154 

WHITE COOKIES. 
2 eggs, 3 cups flour, 

i cup sugar, 3 teaspoons baking powder, 

Yx cup melted butter, i l / 2 teaspoons flavoring. 

Yx cup milk, 

Makes about fifty. Mrs. DeWitt Coleman. 



RICH COOKIES. 
Y2 cup butter, Ya cu P flour, 

1-3 cup sugar, y 2 teaspoon vanilla. 

1 egg, well beaten, 

Cream the butter, add sugar slowly and work in well, 
beat egg until very light; to the mixture add flour slowly, 
then vanilla. Drop from tip of spoon in small portion on 
well greased pan, about two inches apart. Spread evenly 
with knife dipped in cold water. Place on each cookie small 
pieces of nuts, raisins, or citron. 

Mrs. James Westervelt. 



CREAM COOKIES. 
1 cup butter, 3 eggs, 

3 cups sugar, 1 teaspoon soda. 

y 2 cup cream. 

Flour, caraway seeds. Roll thin. 

Mrs. J. B. Lansing. 



SOUR CREAM COOKIES. No. 1. 
Two eggs well beaten, 1^2 cups sugar, 1 cup melted 
butter (scant), 1 cup of sour cream or milk, and 1 teaspoon 
soda, dissolved in the milk. Flour to roll (about 3 cups).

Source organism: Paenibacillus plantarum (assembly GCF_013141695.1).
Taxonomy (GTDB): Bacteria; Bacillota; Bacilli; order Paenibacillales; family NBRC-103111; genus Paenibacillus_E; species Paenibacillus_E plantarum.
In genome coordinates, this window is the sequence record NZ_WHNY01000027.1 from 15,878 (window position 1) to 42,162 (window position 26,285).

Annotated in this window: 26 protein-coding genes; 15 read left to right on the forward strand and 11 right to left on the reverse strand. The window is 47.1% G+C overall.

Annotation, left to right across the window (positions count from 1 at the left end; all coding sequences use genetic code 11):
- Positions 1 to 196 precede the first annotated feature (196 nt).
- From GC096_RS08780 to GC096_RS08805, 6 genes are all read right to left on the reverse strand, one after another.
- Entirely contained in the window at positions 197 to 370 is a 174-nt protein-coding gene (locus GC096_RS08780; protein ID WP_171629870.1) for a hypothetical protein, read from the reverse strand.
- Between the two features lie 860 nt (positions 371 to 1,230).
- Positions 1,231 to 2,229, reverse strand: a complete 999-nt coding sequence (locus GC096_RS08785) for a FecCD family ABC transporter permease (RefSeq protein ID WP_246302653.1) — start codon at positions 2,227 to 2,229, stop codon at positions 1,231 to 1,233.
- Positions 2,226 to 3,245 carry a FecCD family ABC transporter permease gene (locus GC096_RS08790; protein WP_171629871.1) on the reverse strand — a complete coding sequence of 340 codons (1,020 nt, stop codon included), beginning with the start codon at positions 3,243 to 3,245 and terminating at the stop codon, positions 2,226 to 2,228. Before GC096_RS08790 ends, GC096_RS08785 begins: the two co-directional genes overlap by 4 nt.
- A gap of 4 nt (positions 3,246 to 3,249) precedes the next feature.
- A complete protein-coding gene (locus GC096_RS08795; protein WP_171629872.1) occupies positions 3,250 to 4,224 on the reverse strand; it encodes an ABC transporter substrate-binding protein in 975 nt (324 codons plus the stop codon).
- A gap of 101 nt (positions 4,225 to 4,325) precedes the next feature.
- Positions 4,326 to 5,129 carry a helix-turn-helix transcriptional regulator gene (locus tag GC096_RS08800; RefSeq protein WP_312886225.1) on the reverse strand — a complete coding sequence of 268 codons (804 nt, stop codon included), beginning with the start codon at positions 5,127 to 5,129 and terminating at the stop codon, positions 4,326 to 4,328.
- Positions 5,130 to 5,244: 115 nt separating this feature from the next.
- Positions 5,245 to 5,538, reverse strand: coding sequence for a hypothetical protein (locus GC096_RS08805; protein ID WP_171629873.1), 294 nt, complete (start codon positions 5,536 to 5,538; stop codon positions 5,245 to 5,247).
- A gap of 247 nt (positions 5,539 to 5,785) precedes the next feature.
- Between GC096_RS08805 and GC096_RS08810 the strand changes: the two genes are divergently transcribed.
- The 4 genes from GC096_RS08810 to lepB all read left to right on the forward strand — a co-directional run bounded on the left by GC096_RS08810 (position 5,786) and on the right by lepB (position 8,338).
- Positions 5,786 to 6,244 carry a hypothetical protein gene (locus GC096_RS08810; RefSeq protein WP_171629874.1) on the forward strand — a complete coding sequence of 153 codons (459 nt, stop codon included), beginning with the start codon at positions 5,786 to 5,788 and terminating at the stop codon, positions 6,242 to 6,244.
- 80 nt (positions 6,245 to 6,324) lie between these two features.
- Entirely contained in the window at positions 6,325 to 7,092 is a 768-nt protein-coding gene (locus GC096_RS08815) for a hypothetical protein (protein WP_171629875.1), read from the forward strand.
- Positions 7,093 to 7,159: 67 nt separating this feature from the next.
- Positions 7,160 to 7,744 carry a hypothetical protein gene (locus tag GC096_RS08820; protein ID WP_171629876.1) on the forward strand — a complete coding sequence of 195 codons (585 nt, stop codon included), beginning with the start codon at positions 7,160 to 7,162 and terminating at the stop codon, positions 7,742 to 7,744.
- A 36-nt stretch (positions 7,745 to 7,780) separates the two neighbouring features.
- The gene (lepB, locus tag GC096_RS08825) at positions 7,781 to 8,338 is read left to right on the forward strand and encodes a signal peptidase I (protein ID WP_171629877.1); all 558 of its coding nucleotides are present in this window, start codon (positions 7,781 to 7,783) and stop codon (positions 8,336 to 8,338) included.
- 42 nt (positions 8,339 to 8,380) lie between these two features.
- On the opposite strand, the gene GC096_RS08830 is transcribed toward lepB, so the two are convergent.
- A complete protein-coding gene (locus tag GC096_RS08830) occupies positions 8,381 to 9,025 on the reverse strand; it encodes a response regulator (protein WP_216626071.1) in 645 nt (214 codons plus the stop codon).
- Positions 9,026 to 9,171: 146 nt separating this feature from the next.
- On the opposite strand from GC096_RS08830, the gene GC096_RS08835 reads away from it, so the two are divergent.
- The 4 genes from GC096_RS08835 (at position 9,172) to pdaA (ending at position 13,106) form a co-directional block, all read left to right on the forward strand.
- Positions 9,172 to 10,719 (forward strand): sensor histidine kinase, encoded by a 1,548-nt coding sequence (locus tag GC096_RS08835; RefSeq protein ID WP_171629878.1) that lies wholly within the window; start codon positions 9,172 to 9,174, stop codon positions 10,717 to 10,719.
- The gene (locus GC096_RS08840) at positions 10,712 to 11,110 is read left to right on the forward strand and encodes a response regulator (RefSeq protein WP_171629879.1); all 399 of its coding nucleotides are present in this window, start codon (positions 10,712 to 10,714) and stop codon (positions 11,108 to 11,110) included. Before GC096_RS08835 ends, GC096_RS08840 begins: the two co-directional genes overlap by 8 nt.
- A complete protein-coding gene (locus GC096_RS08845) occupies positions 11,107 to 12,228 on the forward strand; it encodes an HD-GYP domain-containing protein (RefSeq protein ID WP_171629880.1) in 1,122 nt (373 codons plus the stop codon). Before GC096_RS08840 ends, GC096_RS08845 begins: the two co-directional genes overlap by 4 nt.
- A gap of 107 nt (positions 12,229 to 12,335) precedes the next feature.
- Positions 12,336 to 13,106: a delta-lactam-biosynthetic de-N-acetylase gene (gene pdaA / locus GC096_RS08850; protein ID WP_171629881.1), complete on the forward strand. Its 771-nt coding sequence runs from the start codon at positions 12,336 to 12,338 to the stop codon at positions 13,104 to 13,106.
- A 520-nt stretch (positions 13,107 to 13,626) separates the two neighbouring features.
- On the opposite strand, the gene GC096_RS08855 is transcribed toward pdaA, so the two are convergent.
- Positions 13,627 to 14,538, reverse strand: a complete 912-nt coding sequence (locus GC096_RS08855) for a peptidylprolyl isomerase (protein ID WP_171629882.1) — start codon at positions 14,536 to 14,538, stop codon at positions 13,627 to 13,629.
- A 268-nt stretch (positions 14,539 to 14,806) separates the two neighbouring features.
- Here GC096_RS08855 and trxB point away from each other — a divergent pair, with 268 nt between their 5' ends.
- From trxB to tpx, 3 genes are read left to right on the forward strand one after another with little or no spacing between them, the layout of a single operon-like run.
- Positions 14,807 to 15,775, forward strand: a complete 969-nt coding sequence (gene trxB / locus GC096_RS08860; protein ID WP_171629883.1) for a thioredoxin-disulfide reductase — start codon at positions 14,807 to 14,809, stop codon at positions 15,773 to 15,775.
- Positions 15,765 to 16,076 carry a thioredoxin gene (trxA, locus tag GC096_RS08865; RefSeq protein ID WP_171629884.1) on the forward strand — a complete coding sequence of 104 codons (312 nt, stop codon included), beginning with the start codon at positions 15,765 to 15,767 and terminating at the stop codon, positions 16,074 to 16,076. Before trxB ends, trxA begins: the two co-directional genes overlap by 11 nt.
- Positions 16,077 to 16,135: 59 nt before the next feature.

Flavor with essence of lemon. Do not roll very thin. 

Mrs. Emma G. Clark. 



SOUR CREAM COOKIES. No. 2. 
1 cup sour cream thick, A little salt, 

1 cup sugar, 1 teaspoon vanilla. 

1 teaspoon saleratus. 

Flour enough for a stiff dough, roll thin, bake quickly. 

Mrs. C. A. Swift. 



155 

SOUR MILK COOKIES, 
i cup butter, 2 eggs, yolks and whites 

i l / 2 cups sugar, beaten separately, 

1 teaspoon soda (small). 3 tablespoons sour milk, 

Add as little flour as will make them stiff enough to roll. 
Sprinkle with sugar and grated nutmeg before baking. 

Mrs. James Westervelt. 



NEW YEAR'S COOKIES. 
1^2 cups sugar, l / 2 pint water, 

24 cup butter, 2 teasrJoons baking powder. 

Flour to roll, cut out and stamp with print. 

A. R. D. 



OATMEAL COOKIES. 
3 cups fine Scotch oatmeal, l / 2 cup lard or butter, 
2 cups flour, 2 teaspoons baking soda. 

l / 2 cup sugar, 

Pinch of salt, enough milk or water to hold together, 
roll out with oatmeal on the board. 

Mrs. J. R. Smith. 



OATMEAL COOKIES WITH DATE FILLING.